The US and Iran stepped back from the brink of possible war as President Donald Trump indicated he would not respond militarily after no-one was harmed in Iran’s missile strike on two Iraqi bases housing US troops.
Speaking from the White House, Mr Trump seemed intent on de-escalating the crisis, which reached a new height after he authorised the targeted killing last week of General Qassem Soleimani, the head of Iran’s elite Quds Force.
Iran retaliated overnight with its most direct assault on America since the 1979 seizing of the US embassy in Tehran, firing more than a dozen missiles from its territory at the US installations.
He added that Americans should be “extremely grateful and happy” with the outcome.
Mr Trump, facing one of the greatest tests of his presidency, said Iran appeared to be “standing down” and said the US response would be to put in place new economic sanctions “until Iran changes its behaviour”.
The strikes had pushed Tehran and Washington perilously close to all-out conflict and put the world’s attention on Mr Trump as he weighed whether to respond with more military force.
The Republican president delivered his remarks surrounded by his national security advisers in the foyer of the White House.
For days, Iran had promised to respond forcefully to Gen Soleimani’s killing, but its limited strike on two bases – one in the northern Iraqi city in Irbil and the other at Ain al-Asad in western Iraq – appeared to signal that it was also uninterested in a wider clash with the US.
Foreign minister Mohammad Javad Zarif tweeted that the country had “concluded proportionate measures in self-defence”.
Mr Trump, who is facing re-election in November, campaigned for president on a promise to keep the United States from engaging in “endless war”.
Speaking on Wednesday, he said the United States is “ready to embrace peace with all who seek it”.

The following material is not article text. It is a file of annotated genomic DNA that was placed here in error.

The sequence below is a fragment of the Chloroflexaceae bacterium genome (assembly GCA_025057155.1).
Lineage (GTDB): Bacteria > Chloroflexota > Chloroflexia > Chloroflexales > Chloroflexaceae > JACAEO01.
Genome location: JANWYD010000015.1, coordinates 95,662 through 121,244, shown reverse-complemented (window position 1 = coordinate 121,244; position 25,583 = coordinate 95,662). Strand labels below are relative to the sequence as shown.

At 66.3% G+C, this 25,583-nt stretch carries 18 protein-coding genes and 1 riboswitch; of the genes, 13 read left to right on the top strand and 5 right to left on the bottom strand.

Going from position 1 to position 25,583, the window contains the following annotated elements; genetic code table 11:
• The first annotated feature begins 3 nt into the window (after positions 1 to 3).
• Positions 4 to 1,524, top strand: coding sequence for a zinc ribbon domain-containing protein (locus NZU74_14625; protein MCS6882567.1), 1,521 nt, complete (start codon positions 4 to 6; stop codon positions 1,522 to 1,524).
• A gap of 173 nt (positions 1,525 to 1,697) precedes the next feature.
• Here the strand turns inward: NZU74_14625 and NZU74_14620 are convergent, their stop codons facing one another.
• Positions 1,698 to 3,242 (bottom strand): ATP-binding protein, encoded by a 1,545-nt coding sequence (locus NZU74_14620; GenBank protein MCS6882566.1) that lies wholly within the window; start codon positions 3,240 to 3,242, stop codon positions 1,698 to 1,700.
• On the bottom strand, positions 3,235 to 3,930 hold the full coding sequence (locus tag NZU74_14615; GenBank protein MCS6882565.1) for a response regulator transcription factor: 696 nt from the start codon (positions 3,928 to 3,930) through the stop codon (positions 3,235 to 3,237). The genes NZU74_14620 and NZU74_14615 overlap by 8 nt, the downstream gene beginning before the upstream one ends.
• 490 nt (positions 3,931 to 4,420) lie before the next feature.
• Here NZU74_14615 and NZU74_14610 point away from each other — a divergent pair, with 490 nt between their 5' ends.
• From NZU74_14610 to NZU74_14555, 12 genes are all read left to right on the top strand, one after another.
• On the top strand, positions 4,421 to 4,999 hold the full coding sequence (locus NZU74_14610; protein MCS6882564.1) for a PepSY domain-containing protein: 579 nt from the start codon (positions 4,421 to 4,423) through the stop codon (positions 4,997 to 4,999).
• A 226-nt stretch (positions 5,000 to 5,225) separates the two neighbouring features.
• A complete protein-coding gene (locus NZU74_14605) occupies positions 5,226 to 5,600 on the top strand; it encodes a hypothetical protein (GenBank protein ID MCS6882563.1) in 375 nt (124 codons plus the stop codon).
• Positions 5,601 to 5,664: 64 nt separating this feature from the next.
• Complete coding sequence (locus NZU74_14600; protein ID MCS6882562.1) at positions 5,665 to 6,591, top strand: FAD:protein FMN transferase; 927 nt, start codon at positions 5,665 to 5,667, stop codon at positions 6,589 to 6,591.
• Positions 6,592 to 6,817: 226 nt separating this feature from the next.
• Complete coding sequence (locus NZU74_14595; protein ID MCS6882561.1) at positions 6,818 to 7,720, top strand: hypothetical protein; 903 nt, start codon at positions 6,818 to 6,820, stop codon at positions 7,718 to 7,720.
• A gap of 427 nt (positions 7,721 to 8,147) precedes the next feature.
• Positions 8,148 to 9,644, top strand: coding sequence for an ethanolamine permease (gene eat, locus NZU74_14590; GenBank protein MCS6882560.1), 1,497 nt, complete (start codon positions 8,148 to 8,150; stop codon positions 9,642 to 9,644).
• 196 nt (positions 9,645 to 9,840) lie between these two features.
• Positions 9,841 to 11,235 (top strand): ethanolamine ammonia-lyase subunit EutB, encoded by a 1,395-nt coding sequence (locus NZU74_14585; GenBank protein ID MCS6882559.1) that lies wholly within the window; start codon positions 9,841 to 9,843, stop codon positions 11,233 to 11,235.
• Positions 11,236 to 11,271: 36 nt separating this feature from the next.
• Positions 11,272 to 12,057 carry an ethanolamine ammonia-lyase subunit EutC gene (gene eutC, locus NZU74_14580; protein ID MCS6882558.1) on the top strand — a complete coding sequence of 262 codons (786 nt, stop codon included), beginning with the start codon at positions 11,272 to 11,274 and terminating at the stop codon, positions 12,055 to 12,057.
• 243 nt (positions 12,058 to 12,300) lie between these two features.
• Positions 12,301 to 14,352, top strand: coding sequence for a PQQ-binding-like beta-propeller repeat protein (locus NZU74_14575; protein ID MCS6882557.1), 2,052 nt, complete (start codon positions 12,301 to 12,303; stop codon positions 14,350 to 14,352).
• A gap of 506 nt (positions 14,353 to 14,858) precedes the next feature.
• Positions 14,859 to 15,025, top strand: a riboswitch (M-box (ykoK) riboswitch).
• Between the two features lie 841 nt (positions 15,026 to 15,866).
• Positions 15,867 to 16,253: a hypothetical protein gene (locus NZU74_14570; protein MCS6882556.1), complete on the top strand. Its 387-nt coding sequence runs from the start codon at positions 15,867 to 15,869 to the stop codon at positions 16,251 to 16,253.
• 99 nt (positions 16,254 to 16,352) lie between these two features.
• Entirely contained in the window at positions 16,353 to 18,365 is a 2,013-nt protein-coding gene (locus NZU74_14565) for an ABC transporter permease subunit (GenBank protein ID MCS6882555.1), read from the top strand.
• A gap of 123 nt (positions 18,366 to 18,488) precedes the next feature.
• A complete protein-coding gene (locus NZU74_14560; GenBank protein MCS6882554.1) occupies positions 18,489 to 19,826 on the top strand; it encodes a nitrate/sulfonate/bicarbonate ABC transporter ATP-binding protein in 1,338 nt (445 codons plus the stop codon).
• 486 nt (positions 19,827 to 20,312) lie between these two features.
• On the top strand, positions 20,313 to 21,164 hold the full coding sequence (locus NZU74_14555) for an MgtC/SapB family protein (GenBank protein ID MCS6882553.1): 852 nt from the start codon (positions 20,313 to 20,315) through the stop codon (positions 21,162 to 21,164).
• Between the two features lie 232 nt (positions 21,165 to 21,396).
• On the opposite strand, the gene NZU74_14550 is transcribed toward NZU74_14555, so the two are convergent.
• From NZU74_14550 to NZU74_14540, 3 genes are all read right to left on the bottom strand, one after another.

Mr Trump opened his remarks by reiterating his promise that “Iran will never be allowed to have a nuclear weapon”, even as the country announced in the wake of Gen Soleimani’s killing that it would no longer comply with any of the 2015 nuclear deal’s limits on enrichment that had been put in place to prevent it from building a nuclear device.
The president spoke directly to Iran, saying: “We want you to have a future and a great future.”
Mr Trump also announced he would ask Nato to become “much more involved in the Middle East process”.
While he has frequently criticised Nato as obsolete and has encouraged participants to increase their military spending, Mr Trump has sought to have the military alliance refocus its efforts on modern threats.
Turkish President Recep Tayyip Erdogan and Russian President Vladimir Putin in a joint statement had warned that the further use of force “would lead to a new cycle of instability and would eventually damage everyone’s interests”.
However, in the hours before the missile strikes, Mr Trump warned: “If Iran does anything that they shouldn’t be doing, they’re going to be suffering the consequences, and very strongly.”
And Iran’s Supreme Leader Ayatollah Ali Khamenei, speaking on Wednesday, said the strike was not necessarily the totality of Iran’s response.
“These military actions are not sufficient (for revenge). What is important is that the corrupt presence of America in this region comes to an end.”
Gen Soleimani’s death last week in an American drone strike in Baghdad prompted angry calls for vengeance and drew massive crowds of Iranians to the streets to mourn him.
The Iranians fired a total of 15 missiles in the latest strikes, two US officials said.
Ten hit the Ain al-Asad air base in Iraq’s western Anbar province and one targeted a base in Irbil in Iraq’s semi-autonomous Kurdish region while four failed, said the officials.